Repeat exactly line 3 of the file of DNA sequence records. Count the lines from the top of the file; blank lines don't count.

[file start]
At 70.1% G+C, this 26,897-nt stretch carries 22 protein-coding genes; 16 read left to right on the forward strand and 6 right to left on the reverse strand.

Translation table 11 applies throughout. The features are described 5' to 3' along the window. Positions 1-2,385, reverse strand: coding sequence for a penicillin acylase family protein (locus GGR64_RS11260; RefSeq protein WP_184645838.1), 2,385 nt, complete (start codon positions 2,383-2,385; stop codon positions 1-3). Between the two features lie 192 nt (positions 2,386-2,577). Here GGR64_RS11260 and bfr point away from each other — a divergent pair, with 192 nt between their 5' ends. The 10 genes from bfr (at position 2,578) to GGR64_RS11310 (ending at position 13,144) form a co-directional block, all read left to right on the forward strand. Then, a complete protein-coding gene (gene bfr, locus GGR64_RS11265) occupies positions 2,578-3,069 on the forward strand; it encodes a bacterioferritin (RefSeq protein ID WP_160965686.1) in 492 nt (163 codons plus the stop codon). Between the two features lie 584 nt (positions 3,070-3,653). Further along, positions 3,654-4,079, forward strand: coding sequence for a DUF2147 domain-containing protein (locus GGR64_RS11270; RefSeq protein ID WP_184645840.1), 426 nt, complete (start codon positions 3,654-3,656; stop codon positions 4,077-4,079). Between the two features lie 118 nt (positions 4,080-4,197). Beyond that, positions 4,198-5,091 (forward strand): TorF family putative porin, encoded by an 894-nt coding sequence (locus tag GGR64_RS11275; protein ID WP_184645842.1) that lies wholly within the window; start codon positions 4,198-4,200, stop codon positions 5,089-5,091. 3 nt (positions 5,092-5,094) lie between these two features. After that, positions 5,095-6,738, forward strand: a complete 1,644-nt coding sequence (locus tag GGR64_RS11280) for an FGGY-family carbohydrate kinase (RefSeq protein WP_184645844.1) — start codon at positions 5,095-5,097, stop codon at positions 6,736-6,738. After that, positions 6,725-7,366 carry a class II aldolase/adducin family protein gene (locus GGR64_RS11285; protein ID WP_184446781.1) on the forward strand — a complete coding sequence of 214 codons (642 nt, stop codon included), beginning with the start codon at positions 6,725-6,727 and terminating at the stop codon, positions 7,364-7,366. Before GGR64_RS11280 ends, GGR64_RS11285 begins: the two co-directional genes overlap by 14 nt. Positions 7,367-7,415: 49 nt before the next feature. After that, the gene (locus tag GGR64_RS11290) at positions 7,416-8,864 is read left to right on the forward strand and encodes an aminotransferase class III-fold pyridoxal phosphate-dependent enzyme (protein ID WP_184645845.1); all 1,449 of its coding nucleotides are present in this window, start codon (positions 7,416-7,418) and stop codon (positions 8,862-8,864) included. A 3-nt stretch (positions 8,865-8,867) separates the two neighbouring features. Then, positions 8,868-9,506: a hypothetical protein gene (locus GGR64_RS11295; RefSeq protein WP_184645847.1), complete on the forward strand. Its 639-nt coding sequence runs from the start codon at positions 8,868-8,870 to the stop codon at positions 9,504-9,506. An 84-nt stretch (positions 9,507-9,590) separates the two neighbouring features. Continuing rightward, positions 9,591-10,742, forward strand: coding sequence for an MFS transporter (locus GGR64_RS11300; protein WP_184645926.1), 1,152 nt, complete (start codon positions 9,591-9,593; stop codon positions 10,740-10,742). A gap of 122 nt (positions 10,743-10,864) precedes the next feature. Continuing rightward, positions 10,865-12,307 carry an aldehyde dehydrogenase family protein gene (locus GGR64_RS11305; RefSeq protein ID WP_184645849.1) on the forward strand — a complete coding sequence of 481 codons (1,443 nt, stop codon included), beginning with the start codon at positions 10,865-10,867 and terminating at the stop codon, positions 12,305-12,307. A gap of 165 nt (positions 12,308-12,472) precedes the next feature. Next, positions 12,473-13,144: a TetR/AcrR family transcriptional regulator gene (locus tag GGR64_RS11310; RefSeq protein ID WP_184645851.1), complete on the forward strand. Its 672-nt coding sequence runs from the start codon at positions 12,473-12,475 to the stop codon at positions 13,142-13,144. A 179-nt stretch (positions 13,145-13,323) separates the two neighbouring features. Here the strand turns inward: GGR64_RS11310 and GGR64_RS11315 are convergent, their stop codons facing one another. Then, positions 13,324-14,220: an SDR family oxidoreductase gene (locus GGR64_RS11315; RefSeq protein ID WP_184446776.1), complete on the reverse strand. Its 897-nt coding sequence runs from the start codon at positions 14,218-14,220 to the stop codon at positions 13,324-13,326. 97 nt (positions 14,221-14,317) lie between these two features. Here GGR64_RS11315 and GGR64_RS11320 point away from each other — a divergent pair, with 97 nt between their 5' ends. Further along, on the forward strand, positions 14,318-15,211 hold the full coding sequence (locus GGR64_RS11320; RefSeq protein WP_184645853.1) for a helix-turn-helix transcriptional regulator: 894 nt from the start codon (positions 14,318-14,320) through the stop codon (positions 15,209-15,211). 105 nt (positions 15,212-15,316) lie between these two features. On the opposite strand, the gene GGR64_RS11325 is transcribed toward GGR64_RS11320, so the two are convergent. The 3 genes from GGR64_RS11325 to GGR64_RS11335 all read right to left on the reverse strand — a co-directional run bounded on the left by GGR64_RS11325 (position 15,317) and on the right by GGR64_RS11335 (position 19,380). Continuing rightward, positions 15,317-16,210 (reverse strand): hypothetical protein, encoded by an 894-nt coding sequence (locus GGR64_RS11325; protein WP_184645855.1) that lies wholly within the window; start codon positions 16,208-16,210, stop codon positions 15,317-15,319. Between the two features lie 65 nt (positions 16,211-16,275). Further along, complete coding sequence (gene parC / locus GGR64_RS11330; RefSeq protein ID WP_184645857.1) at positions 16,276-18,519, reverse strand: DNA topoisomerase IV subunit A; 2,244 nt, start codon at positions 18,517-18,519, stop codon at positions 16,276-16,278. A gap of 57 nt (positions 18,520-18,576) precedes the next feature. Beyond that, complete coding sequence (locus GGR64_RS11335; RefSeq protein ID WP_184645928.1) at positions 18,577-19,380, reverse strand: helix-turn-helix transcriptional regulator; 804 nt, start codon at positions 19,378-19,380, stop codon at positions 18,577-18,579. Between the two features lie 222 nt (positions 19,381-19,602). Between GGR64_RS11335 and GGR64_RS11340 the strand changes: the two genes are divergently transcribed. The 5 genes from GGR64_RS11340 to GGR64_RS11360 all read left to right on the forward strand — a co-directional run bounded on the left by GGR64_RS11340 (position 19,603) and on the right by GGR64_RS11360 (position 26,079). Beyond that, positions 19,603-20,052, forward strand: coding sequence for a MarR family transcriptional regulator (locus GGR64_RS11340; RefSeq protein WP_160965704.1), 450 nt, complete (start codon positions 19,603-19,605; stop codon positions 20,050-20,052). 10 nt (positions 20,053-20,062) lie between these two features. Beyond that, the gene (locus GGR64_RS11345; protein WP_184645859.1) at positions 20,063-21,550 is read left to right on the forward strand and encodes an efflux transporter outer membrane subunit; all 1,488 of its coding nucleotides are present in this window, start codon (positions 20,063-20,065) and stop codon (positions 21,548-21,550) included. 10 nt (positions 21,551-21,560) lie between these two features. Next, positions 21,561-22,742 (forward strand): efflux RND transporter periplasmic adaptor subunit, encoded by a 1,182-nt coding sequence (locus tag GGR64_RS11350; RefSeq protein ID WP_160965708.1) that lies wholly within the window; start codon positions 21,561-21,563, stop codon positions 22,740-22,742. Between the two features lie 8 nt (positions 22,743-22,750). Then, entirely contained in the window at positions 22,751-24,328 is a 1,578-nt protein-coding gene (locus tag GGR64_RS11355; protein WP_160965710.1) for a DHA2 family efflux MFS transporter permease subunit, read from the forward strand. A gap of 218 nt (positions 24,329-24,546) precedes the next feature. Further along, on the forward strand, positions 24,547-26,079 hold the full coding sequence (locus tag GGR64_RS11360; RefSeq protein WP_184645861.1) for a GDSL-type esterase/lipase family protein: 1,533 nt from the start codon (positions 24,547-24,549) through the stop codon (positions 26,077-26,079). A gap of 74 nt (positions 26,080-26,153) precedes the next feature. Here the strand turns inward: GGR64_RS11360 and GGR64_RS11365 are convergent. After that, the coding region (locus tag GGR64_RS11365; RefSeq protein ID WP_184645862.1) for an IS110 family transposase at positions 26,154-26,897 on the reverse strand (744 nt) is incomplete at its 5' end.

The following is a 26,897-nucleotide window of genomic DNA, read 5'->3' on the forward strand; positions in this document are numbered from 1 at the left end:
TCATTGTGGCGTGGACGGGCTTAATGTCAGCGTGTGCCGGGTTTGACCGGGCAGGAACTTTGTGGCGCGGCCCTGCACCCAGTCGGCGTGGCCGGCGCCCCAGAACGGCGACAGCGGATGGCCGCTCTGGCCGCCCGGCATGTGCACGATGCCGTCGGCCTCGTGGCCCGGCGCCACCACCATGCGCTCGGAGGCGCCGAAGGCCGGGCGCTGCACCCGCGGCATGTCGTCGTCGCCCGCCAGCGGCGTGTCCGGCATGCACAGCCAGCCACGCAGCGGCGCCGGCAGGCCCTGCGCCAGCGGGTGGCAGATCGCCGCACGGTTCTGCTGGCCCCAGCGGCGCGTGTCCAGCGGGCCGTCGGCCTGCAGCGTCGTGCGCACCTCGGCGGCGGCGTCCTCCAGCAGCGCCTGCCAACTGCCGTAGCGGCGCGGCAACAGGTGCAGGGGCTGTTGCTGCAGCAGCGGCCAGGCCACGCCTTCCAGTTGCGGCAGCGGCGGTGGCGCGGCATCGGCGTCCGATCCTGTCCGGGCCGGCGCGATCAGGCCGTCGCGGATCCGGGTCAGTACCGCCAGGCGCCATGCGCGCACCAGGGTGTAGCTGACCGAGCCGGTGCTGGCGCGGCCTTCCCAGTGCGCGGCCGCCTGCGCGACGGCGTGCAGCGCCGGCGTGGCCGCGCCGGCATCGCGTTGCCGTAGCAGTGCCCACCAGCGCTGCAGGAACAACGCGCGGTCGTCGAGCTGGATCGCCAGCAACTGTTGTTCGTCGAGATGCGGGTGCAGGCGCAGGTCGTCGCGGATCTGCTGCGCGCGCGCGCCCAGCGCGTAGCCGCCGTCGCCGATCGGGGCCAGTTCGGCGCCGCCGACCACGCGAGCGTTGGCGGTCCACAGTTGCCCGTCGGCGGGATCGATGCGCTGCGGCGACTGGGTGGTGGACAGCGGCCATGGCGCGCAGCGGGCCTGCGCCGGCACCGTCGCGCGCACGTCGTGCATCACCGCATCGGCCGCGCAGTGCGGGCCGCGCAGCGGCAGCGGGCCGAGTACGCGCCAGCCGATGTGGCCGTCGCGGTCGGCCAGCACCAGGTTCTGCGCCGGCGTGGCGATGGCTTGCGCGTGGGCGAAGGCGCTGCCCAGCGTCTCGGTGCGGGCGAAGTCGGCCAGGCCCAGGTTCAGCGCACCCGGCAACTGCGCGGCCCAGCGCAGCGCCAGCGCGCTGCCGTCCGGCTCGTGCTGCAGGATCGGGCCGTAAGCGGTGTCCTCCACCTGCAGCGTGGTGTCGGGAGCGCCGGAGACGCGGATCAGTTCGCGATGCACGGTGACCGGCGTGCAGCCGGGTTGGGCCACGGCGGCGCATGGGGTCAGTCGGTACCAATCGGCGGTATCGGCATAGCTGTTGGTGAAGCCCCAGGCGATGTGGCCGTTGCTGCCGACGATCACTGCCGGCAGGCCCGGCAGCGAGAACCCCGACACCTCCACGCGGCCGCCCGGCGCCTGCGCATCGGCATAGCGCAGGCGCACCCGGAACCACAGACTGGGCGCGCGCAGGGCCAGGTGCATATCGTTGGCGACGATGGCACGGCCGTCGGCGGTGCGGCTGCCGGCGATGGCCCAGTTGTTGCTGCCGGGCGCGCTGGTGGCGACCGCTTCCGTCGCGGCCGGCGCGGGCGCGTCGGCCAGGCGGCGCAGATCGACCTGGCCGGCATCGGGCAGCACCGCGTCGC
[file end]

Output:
The following is a 26,897-nucleotide window of genomic DNA, read 5'->3' on the forward strand; positions in this document are numbered from 1 at the left end: